By Alan Gibson
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Labour must hold the line against pro-remain centre

This article is over 3 years, 4 months old
Issue 438

Pressure is building on Jeremy Corbyn and the Labour Party leadership to agree to backing a second referendum on Britain leaving the EU. Several trade unions, including the GMB, are either balloting members over the issue or preparing to take motions to this month’s TUC conference in Manchester calling for Labour to adopt the policy.

In an email sent to GMB members, the general secretary, Tim Roache, wrote: “GMB wants to hear from members about your views on Brexit, and whether you think there should be a public vote when we know what the deal looks like.”

The Transport and Salaried Staff Association is calling on the TUC to back “a campaign for ordinary people to have a final say through a referendum of any Brexit deal”, and the Royal College of Midwives is calling for the “option of a public vote on the final Brexit deal to be kept on the table.”

This follows Labour’s Brexit secretary Sir Keir Starmer’s recent declaration is support of such a policy.

Several of the smaller unions, including the Royal College of Nursing and the steelworkers’ union, Community, have come out in support of a fresh referendum. And, ominously, Unite — Britain’s largest union and a key supporter of Corbyn — passed a motion at its conference in July supporting the “possibility” of a “popular vote” on Brexit.

These developments have given succour to moves within Labour and its key support group Momentum to step up pressure on the leadership in the weeks before the party’s conference at the end of the month.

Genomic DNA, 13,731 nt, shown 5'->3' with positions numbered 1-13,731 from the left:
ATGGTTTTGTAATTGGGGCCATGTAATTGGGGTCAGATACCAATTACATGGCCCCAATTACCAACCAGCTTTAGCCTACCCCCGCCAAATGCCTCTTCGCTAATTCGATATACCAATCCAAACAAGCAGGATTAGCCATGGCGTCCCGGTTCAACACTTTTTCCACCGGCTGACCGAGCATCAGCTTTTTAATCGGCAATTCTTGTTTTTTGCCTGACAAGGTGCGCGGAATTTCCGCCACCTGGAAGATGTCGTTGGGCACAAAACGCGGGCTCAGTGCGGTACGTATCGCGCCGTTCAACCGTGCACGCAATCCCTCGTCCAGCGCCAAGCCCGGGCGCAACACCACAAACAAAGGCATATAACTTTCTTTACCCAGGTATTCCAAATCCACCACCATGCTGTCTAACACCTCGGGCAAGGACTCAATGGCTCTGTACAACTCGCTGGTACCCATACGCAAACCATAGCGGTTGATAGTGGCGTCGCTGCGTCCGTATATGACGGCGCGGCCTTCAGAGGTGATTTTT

Momentum is expected to ballot its members on Brexit in the coming weeks, and Mike Buckley, the director of Labour for a People’s Vote, which is organising constituency parties to send motions to the Labour conference, said: “There’s clearly increasing pressure from the left of the party for a shift in the leadership position.”

Buckley’s group is urging constituency Labour parties to pass a motion calling for an immediate General Election if parliament rejects the deal, and for that election to be fought on a manifesto that promises a second referendum, with remaining in the EU as an option.

Some in the leadership, including shadow chancellor John McDonnell, says he remains open to the idea, despite warning, correctly, that a second referendum risked “giving succour to the extreme right”.

Others, including shadow trade secretary Barry Gardiner, warned a second referendum could fuel the extreme right, encouraging people to turn to “more socially-disruptive ways of expressing their views”.

There can be no doubt that Gardiner is absolutely right. But such a switch in policy could also alienate significant sections of the party which voted to leave in 2016, endangering the possibility of Corbyn winning a general election.

It would also be a switch against the enormously popular manifesto that the leadership campaigned on in the 2017 election. That called for the nationalisation of rail and a host of public services, and a reversal of the past eight years of austerity — policies that would be outlawed if Britain was to remain in the EU.

Socialists need to renew their opposition to the EU, a key foundation of international capitalism responsible for not only pushing ruthless austerity into its member countries, but overseeing strident financial hardship on countries such as Greece and defending an anti-migrant regime that has seen thousands of desperate people die during their efforts to flee poverty and war.

Most importantly, though, there must be unity between socialists against austerity and racism, whichever way they voted in 2016.

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